What is Pupil Premium?
Pupil Premium was introduced in 2011 to provide schools with additional funding for pupils who have been eligible for free school meals at any point during their time at primary school. Pupil Premium funding is allocated to schools for the purpose of boosting the attainment of pupils from low income families and narrowing the gap in attainment between children from low income families and their peers, as well as to increase the range of opportunities available to them and improve their life chances It is intended to enable schools to provide targeted support to help children reach their full potential. Funding is allocated for children who are Looked After by the Local Authority and for every child who is eligible for Free School Meals.
At Ravensbury, we have high aspirations and ambitions for our children and we believe that no child should be left behind. We strongly believe that it is not about where you come from but your passion and thirst for knowledge and your dedication and commitment to learning that make the difference between success and failure, and we are determined to ensure that our children are given every chance to realise their full potential. Pupil premium funding represents a sizeable proportion of our budget and this policy outlines how we will ensure it is spent to maximum effect.
For the financial year 2019-2020, we received £270,902.00 for pupil premium
For the financial year 2020-2021, we received £276,380.00 for pupil premium
For the financial year 2021-2022, we received £297,245.00 for pupil premium plus £32,335.00 for recovery premium funding
Early Year Pupil Premium
From April 2015, all nurseries, schools, child minders and other childcare providers will be able to claim extra funding through the Early Years Pupil Premium to support child’s development, learning and care. We wanted to write to you to explain what the Early Years Pupil Premium is, explain who is eligible for this funding and importantly to ask you to complete the forms so that that we as a school can claim extra funding.
National data and research tells that children eligible for free school meals tend to do less well, for example in 2014 45% of children eligible for free school meals achieved the expected level at the end of the Early Years Foundation Stage compared to 64% of other children. The Early Years Pupil Premium will provide extra funding to close this gap.
The Early Years Pupil Premium provides an extra 53 pence per hour for 3 and 4 year old children whose parents are in receipt of certain benefits or who have been in care or adopted from care. this means an extra £302 a year for each child taking up the 570 hours funded entitlement to early education. This additional money could make a significant difference to us.
We can use the extra funding in any way we choose to improve the quality of the Early Years education that we provide for your child. This could include for example additional training for our staff on early language investing in partnership working with our colleagues in the area to further our expertise or supporting our staff in working on specialised areas such as speech and language.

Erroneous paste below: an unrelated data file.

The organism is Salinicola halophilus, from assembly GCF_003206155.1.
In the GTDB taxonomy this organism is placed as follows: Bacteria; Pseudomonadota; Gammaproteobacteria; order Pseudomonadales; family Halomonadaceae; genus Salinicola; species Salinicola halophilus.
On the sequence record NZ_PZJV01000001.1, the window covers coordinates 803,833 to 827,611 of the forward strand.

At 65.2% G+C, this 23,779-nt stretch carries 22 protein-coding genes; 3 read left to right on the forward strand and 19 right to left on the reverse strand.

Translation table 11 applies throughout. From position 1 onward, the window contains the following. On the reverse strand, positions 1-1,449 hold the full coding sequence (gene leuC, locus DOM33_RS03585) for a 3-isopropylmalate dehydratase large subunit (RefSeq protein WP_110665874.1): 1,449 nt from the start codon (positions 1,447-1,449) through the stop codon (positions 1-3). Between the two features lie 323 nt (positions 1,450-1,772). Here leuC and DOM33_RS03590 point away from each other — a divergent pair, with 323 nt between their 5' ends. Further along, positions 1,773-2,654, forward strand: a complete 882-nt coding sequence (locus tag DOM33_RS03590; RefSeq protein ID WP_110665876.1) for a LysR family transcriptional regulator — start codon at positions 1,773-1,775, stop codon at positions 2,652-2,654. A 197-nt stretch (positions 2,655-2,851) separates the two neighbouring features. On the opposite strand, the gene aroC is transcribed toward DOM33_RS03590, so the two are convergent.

It is well documented that high quality education can influence how well a child does at both primary and secondary school so we do want to make the most of this additional funding. You may be aware if you have older children then a pupil premium grant has been available for school age children and it has been beneficial to those children receiving the funding.
Recovery Premium Funding
The impact of Covid-19 has presented us with unprecedented challenges. 2020-21 will focus on re-establishing routines, reconnecting with pupils, improving stamina and resilience, reestablishing good progress, as well as supporting the mental health and wellbeing of all stakeholders. We have found that lockdown has created new barriers to learning or exacerbated existing challenges for our children. Many of our children, particularly those from disadvantaged backgrounds, or who are vulnerable in other ways have been adversely affected by extended time away from school. A significant number of pupils have struggled with the loss of familiar routines. In terms of learning, many children were unable to access and engage fully with remote learning.
“Children from disadvantaged backgrounds are likely to have been more affected particularly severely by closures and may need more support to return to school and
settle back into school life. Whilst all pupils will benefit from the EEF recommendations, it is likely that some forms of support will be particularly beneficial to disadvantaged.” (Covid-19 Support Guide for Schools – June 2020)
As a school we have identified key barriers to future attainment and through our baseline assessments, and detailed gap analysis we have planned a clear approach to enable us to address the challenges presented due to the impact of COVID 19.
Our approach focusses on:
- Quality First Teaching – These are inclusive strategies used within classrooms on a daily basis.
- Targeted Interventions – These are additional interventions used to address gaps in learning that cannot be met within the classroom.
- Whole School Strategies - These are strategies used to support families within the community.
The overall aims of our catch-up premium strategy are:
- To reduce the attainment gap between disadvantaged pupils and their peers
- To support the mental health and wellbeing of all pupils
- To close the gap created by COVID-19 school closures